Mediastinal lymph node staging for lung cancer

Noriyoshi Sawabata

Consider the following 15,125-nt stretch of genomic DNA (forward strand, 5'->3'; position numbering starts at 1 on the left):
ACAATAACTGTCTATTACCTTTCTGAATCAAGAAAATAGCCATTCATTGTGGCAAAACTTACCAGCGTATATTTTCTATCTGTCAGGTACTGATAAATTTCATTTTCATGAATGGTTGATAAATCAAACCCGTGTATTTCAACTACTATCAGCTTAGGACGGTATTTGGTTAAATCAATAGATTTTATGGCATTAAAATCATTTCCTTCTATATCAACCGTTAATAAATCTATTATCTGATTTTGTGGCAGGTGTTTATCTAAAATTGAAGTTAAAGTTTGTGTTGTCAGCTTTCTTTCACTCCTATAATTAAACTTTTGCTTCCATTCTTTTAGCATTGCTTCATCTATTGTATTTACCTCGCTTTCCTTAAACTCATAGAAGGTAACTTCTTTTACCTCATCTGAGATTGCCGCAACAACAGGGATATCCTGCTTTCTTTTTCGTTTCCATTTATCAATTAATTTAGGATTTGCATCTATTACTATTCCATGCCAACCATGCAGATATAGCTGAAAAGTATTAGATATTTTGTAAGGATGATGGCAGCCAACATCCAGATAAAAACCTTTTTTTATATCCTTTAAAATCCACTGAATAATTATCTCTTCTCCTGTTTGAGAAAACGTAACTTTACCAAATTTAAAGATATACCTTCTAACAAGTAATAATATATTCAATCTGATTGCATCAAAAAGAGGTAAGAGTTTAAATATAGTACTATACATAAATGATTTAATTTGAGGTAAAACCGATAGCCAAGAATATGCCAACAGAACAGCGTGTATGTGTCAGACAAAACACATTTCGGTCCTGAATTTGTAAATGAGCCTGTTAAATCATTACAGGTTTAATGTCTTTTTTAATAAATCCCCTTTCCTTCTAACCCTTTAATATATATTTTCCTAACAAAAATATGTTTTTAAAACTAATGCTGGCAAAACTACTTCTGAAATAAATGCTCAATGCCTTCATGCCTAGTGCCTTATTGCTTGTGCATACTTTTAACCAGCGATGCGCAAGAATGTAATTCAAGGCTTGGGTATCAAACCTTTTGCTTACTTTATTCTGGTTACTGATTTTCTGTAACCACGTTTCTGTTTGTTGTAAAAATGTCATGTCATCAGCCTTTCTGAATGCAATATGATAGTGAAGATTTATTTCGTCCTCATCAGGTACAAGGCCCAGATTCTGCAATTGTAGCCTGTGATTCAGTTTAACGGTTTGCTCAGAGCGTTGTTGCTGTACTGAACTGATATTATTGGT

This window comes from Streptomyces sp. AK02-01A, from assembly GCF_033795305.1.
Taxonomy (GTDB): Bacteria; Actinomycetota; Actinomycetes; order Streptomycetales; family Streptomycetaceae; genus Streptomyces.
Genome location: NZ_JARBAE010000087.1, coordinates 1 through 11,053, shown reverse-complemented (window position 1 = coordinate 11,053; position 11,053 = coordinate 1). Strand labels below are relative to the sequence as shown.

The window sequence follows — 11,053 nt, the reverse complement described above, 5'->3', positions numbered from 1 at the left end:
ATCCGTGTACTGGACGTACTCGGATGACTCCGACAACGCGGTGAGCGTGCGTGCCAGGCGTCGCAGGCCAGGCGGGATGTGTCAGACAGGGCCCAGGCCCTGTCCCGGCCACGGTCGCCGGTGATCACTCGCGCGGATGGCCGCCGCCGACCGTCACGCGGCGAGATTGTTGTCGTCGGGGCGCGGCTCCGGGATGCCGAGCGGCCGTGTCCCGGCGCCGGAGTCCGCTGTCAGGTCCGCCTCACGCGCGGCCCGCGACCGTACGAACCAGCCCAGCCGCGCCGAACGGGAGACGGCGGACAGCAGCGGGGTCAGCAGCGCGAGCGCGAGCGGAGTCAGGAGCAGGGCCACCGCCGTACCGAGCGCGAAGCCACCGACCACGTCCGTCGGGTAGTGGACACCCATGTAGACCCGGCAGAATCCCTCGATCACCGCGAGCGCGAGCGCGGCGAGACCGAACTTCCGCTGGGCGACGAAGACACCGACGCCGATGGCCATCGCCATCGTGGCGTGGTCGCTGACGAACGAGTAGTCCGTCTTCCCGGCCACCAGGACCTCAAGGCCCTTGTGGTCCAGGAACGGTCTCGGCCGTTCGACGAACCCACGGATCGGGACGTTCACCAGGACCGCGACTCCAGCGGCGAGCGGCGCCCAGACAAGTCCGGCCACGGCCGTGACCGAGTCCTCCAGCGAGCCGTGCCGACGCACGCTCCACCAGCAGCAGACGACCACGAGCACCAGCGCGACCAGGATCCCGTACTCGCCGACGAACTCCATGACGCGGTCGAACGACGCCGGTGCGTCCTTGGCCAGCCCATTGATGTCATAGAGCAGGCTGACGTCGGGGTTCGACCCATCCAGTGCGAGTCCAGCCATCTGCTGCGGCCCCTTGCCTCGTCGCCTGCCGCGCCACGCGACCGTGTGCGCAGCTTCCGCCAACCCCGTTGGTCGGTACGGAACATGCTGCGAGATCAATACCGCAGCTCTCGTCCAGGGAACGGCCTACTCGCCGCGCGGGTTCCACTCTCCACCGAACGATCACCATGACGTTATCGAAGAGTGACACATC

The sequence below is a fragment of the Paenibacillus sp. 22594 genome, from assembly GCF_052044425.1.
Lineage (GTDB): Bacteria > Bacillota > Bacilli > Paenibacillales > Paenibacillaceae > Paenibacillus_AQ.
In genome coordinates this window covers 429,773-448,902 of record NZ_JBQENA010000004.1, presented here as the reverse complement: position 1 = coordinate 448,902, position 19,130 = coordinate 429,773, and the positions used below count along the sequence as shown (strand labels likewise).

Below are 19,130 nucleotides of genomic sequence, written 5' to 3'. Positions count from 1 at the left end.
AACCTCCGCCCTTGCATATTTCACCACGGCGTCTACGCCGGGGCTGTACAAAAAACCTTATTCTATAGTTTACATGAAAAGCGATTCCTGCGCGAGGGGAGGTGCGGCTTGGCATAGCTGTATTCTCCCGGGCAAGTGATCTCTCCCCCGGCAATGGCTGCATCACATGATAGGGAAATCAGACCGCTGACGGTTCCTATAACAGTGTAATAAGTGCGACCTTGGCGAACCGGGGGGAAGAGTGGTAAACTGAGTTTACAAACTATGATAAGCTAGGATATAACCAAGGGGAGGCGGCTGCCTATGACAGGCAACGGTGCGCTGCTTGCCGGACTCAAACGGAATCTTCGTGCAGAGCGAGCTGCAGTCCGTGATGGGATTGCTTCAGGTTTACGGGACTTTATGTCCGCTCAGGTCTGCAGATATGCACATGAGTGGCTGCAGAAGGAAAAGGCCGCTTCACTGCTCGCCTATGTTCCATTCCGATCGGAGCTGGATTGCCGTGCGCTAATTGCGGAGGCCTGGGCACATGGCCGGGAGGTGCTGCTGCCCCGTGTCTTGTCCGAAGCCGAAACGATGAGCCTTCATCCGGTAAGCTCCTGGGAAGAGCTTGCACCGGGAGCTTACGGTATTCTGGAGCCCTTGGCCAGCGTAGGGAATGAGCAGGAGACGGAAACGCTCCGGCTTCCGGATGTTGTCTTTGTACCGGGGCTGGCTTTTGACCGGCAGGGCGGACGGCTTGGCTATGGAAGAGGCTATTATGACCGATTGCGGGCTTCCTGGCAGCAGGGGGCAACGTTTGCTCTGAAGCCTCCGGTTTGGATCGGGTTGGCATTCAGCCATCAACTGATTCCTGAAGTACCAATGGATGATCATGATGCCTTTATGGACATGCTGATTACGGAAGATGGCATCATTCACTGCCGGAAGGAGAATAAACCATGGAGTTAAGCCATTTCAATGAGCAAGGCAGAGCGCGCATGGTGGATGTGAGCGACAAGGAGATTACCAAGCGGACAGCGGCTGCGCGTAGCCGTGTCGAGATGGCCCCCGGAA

Mediastinal lymph node staging is crucial in deciding the treatment strategy for lung carcinoma. The diagnosis rate of computed tomography is not high; however, it is a standard examination. Although the contrast computed tomography is necessary for an accurate diagnosis, images from the positron emission tomography are excellent, and these two technologies are independent and complementary. Positron emission tomography has a disadvantage of false positives and false negatives, but it should also be used in cases where lymph node diameters are 1 cm or more. However, image-based diagnostic methods are not an alternative to histological examination. The results of a transbronchial needle biopsy are extremely dependent on the inspection method, the diagnostic ability of the physician, and the staging of the case. The transesophageal ultrasound endoscope is useful for reaching parts inaccessible by a mediastinoscope. Although its employment requires technical training, it is becoming popular as a minimally invasive method of obtaining cell and the tissue samples. A thoracoscopic biopsy is considered as a last resort for mediastinal lymph node diagnosis. Carefully-chosen invasive procedures are necessary to diagnose swollen lymph nodes. Although mediastinoscopy is still considered as the gold standard, most procedures will be replaced by a comparatively minimally invasive method in the future.